The Championship is the best league in world football. Are we all happy with that? I thought so.
Amid talk of financial implosions, the impact of coronavirus and talk of bets in the Philippines lately, we’ve taken our eyes off, well, the sheer agony and ecstasy the second tier serves up in buckets.
The uber-saturation of Premier League fixtures under lockdown restrictions has seen the return of Championship fixtures largely under-appreciated, when the truth of the matter is that the second division still feels like a jet-ski race over lava as opposed to the top flight’s meandering cruise into port.
Of course the ignition for this piece started on a balmy Tuesday night in Wigan. The Latics are being held face down underwater by game-players in the boardroom, and yet the team, the very heart of the club, turned up with one of the most remarkable results in any season, anywhere.
Social media has never been unanimous, until the outpouring of joy as down-and-out Wigan crashed home seven goals in the first half against beleaguered Hull, dogged by their own boardroom turmoil over the years.
The half-time scoreline made no sense, none at all, it won’t be repeated in a generation, but it served as another reminder as to the greatness of the Championship.
In theory, the league’s 46-game format should offer more space for gaps to open up, yet a quick glimpse at the current table shows how little the Championship cares for your puny ‘logic’.
Seven points divide the top four, with two – or three – games left to play. West Brom had a clean shot at getting cosy in the top two last night, so of course they couldn’t find a way past Fulham.
Of course, Fulham’s efforts have given their west London rivals Brentford a chance to draw one point behind West Brom this week.
Leeds could lose to rock-bottom Barnsley and blow the whole damn thing wide open, because this is the Championship, and the Championship doesn’t play by the rules, nor does it play to the beat of any rhythm or rhyme.
Seven teams could mathematically finish in the sixth play-off spot. By the end of this midweek round of fixtures, two points could separate four teams on the edge of the play-off situation, and yes, of course two of those teams are Welsh rivals Cardiff and Swansea.
Cardiff, by the way, currently occupy sixth despite conceding just one less goal than new boys Charlton Athletic who sit one point above the relegation zone.
About the relegation zone… last season’s League One promotion winners Barnsley and Luton remain in the bottom places, but solid lockdown form means both have closed the gap on the pack above.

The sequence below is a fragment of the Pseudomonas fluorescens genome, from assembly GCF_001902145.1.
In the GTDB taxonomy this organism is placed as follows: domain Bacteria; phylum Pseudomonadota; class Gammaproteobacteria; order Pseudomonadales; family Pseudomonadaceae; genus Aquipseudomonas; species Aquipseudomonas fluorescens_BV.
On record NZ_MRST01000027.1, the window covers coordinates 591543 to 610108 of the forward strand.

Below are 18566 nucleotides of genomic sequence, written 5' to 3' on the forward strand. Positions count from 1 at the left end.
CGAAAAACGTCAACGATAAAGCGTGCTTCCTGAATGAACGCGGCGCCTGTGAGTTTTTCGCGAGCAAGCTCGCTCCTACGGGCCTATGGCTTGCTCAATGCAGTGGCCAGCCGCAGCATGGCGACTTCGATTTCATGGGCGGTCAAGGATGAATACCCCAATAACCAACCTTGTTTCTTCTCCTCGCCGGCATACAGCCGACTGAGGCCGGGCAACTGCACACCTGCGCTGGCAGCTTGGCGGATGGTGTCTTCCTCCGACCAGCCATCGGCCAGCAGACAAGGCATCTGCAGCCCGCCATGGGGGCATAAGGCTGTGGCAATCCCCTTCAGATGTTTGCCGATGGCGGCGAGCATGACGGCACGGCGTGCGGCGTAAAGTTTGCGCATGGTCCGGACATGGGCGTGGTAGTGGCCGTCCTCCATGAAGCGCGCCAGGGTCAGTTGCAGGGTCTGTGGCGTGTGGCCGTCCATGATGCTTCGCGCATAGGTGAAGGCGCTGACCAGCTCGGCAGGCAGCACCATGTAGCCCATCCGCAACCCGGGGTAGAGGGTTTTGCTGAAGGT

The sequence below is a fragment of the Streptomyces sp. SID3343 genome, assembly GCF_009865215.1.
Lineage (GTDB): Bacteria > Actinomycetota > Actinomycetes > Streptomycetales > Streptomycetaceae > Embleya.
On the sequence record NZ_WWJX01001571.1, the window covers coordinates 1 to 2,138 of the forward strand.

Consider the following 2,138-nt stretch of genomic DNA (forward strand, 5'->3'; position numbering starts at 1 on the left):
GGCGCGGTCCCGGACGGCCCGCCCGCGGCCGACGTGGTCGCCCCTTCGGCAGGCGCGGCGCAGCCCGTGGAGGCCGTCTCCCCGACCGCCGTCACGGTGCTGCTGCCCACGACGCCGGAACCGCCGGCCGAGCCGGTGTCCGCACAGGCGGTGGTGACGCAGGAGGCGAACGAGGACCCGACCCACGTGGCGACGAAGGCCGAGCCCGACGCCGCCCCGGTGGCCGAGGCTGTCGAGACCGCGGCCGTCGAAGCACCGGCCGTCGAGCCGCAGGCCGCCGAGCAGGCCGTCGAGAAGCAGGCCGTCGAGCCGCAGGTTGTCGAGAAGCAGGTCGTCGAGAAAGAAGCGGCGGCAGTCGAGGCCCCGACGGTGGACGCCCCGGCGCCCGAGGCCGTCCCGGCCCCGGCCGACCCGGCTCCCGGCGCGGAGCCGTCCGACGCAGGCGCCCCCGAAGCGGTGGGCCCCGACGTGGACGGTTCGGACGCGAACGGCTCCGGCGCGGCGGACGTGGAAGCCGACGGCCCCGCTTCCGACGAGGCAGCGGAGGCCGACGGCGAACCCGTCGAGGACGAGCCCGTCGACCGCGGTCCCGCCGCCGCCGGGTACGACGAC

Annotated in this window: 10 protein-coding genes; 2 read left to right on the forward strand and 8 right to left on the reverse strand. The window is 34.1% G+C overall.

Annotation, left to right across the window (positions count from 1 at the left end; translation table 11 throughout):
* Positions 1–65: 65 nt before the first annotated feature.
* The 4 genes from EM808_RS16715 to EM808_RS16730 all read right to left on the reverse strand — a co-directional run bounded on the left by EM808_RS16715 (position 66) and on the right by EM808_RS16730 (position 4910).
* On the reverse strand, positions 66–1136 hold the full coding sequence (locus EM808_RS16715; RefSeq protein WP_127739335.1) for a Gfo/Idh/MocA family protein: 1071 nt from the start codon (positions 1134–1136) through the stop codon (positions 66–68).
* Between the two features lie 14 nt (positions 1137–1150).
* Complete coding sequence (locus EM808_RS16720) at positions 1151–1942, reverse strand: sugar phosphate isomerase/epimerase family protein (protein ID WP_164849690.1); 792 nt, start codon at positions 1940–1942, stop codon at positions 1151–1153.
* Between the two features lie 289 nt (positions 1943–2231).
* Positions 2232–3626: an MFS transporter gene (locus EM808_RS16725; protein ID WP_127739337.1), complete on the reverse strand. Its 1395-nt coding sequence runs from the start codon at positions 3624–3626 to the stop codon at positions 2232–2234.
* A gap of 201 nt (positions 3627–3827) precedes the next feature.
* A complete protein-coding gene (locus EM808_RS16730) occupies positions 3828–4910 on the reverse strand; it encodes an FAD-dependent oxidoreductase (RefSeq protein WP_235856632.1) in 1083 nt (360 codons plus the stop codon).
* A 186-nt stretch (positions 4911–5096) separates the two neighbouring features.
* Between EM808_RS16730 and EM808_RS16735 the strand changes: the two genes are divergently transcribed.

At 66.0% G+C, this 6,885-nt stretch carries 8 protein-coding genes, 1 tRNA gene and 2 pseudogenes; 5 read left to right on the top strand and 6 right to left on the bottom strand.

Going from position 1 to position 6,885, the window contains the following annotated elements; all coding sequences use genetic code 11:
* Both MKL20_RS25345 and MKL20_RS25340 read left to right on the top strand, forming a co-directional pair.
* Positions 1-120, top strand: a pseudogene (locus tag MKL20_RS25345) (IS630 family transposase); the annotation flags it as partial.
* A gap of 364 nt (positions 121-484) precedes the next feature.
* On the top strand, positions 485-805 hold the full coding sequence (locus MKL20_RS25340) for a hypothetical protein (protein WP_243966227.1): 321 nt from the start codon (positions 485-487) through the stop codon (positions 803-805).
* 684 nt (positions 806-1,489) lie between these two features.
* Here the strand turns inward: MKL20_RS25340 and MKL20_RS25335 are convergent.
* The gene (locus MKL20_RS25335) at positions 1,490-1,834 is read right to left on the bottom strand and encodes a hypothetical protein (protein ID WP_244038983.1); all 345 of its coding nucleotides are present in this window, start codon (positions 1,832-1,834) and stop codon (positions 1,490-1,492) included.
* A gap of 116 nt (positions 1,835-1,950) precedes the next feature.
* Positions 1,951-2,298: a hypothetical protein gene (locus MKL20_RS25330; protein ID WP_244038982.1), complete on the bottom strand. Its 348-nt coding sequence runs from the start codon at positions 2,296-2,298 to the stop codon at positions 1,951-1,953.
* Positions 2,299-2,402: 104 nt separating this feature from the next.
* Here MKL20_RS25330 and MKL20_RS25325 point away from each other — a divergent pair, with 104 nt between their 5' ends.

In four of the last five seasons, every 2019/20 Championship team would already have enough points on the board to survive relegation with games to spare, yet eight teams are still not safe from the drop. Because the Championship always changes its standards.
The league is a place where bloated-budget teams come to die. See Sunderland. See Stoke City’s best efforts to mimic them. And it is also a place where the little guy can come to flourish.
Sheffield United moved up from League One and swiftly passed through with style and grace, Brentford operate on a shoestring budget and will have thoroughly deserved their success – if indeed that is their fate – proving the league does not discriminate against those in red and white.
The Championship still feels like football. It’s not a brand, it’s not dominated by faux fans hiding behind Twitter avatars and sticking -ology to their fake names. It feels authentic and raw and chaotic and brilliant.
There are a thousand ways to succeed in the second tier, but none set in stone. Adding zeroes to a bank balance brings no guarantees. In the Championship, you’re just another fish being tossed around in the sea hoping the tide turns in your favour.
The Premier League, for all its quality, is a compartmentalised land where teams know their place. The hierarchy remains, and all attempts to crack the dominance will either not succeed or be sustained. The Championship is an opportunity for all. ‘Come and have a go, give it a crack, you might get lucky, you might explode.’
Wild unpredictability is the cornerstone of live sport, and the Championship doesn’t stick to the rules, any rules. It does whatever it wants. And it’s a wonderful spectacle for it.